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Thursday, September 1, 2011

Can you be perfect?

Don't spend too long thinking about the answer. I'll tell you: no, you cannot.  And you shouldn't try to be.  Good things happen when you fail in ballet.  (Not "fall," that's a different matter altogether.)

One of the biggest differences between beginning ballet students who are adults and those who are children is that the kids just throw themselves into turns and jumps, usually without any regard for form.  Adults, on the other hand, are often too smart for their own good.  They think and think and ponder and then very tentatively attempt one pirouette.  They are afraid to do it wrong.  They want it to be perfect.

It ain't gonna happen.
Gillian Murphy, one of the most gifted dancers in the world yet only occasionally perfect!
When you go for a double pirouette instead of a single - and you tip over- that tells you something.  Where you weight is.  Where your arms are (or are not).  What your head is doing.  And so on.  All of those things lead you to better pirouettes the next time around.  Don't bother analyzing a thing before you try it.  Just try it and then analyze it.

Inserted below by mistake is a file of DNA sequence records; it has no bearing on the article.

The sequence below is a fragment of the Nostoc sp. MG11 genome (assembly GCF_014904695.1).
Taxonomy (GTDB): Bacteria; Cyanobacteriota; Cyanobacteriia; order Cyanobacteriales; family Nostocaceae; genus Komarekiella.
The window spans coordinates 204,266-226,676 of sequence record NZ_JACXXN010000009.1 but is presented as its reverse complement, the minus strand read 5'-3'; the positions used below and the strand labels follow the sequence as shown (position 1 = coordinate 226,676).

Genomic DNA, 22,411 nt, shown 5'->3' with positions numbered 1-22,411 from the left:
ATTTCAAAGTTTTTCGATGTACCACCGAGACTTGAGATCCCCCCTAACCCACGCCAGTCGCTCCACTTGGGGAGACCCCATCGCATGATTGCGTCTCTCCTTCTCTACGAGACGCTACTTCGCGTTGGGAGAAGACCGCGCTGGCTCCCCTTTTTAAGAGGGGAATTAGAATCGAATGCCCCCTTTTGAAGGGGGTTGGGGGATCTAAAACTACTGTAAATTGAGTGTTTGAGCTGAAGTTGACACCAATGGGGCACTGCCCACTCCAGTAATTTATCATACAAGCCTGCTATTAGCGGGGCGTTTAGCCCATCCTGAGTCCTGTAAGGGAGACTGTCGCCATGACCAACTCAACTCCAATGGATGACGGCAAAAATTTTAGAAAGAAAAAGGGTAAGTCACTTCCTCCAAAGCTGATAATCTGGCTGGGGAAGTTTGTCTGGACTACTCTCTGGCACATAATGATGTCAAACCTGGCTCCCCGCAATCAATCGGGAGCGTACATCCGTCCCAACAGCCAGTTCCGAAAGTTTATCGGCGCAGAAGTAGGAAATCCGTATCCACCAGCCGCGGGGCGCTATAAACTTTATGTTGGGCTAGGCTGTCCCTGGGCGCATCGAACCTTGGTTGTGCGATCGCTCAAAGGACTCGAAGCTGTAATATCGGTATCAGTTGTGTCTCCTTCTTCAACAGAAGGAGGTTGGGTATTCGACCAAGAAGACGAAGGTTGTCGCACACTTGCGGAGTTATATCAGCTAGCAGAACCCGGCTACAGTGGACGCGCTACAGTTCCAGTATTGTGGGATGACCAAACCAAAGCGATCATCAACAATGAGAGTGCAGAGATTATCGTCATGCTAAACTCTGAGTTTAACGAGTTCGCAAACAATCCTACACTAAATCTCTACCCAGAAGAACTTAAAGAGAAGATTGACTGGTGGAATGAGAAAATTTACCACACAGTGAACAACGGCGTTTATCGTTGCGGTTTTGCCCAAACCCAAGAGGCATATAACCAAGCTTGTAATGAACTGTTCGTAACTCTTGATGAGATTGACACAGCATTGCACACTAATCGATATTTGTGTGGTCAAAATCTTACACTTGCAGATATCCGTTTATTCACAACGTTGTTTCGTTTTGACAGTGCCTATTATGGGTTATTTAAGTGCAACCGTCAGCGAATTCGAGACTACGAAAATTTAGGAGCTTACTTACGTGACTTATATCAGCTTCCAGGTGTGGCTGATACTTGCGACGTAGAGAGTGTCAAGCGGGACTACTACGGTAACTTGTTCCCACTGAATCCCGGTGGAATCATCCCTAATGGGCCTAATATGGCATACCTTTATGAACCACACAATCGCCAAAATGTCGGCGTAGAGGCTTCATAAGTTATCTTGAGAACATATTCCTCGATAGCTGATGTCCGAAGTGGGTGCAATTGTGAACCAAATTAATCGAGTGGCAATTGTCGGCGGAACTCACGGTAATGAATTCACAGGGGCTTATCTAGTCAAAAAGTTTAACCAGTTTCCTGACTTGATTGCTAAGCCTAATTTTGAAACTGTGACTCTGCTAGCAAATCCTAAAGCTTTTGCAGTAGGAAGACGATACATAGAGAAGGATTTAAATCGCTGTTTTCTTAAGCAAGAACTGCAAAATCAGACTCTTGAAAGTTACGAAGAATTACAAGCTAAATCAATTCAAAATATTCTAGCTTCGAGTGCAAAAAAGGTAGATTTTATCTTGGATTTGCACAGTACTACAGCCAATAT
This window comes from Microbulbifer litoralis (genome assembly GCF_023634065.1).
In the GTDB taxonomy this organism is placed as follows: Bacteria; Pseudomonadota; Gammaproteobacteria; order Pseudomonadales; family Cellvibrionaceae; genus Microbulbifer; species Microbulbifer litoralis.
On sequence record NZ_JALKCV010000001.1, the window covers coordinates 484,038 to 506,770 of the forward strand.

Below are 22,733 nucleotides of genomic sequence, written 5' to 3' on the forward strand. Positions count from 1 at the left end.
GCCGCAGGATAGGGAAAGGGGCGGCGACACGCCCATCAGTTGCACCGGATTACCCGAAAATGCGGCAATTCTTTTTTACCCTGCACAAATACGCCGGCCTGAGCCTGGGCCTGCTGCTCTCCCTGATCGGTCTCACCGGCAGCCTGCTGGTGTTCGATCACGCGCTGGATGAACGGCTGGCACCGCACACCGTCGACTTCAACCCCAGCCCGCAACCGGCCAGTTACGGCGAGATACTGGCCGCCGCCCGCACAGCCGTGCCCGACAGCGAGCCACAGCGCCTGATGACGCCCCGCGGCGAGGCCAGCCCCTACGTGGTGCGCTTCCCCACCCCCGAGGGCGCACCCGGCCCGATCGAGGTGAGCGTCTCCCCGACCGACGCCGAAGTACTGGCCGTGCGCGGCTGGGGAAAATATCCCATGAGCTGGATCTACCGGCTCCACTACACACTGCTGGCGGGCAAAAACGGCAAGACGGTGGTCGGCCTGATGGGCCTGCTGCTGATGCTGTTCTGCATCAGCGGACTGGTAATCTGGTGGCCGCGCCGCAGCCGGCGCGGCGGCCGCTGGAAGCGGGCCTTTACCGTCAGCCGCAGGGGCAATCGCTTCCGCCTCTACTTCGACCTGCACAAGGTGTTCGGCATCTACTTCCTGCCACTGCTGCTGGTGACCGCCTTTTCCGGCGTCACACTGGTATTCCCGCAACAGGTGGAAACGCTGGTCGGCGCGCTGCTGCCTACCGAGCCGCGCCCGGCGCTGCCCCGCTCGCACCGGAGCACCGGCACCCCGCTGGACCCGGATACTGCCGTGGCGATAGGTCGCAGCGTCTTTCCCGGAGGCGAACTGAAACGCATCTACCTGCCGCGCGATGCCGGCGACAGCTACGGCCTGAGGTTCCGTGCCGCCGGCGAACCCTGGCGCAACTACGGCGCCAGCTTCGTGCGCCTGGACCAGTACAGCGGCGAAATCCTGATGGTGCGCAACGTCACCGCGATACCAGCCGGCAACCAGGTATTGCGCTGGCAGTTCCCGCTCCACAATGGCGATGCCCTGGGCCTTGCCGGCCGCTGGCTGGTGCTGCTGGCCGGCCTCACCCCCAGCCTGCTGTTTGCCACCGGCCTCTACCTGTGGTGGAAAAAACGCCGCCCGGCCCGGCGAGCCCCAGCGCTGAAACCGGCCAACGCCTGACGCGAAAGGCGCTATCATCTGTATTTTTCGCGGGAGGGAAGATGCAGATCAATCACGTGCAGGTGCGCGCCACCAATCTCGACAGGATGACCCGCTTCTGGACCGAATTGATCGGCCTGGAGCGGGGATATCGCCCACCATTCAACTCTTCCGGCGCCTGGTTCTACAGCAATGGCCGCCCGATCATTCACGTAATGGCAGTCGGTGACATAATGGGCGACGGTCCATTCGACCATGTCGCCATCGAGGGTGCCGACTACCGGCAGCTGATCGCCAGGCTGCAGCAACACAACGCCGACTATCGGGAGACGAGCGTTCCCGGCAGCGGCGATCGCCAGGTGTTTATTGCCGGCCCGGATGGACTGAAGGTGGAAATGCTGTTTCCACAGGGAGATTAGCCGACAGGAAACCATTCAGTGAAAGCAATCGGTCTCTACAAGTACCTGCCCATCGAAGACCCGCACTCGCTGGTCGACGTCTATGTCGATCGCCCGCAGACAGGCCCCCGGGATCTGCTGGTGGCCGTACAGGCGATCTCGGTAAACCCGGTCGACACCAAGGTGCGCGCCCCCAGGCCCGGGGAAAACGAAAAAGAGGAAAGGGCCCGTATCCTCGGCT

One of the most important things you can do in the center is to free your mind and allow yourself to move.  The discipline we learn at the barre, the constant repetition of steps and corrections, the little voice that is me (your teacher) telling you to always lift up your hips, etc. - all of these things are important for you to incorporate and then forget when you come to the center.  You don't want to be actively thinking about those corrections; the goal is for them to happen on their own because you have done them so many times.  Then when you do turns or jumps or adagio, the dancing takes over and you give yourself room in your brain to concentrate on other things like artistry and expression.

You can't be perfect.  No one can.  Even the most gorgeous and naturally gifted ballerina will only be perfect for a moment in time.  As with any athlete, constant training is necessary to achieve even one second of perfection.






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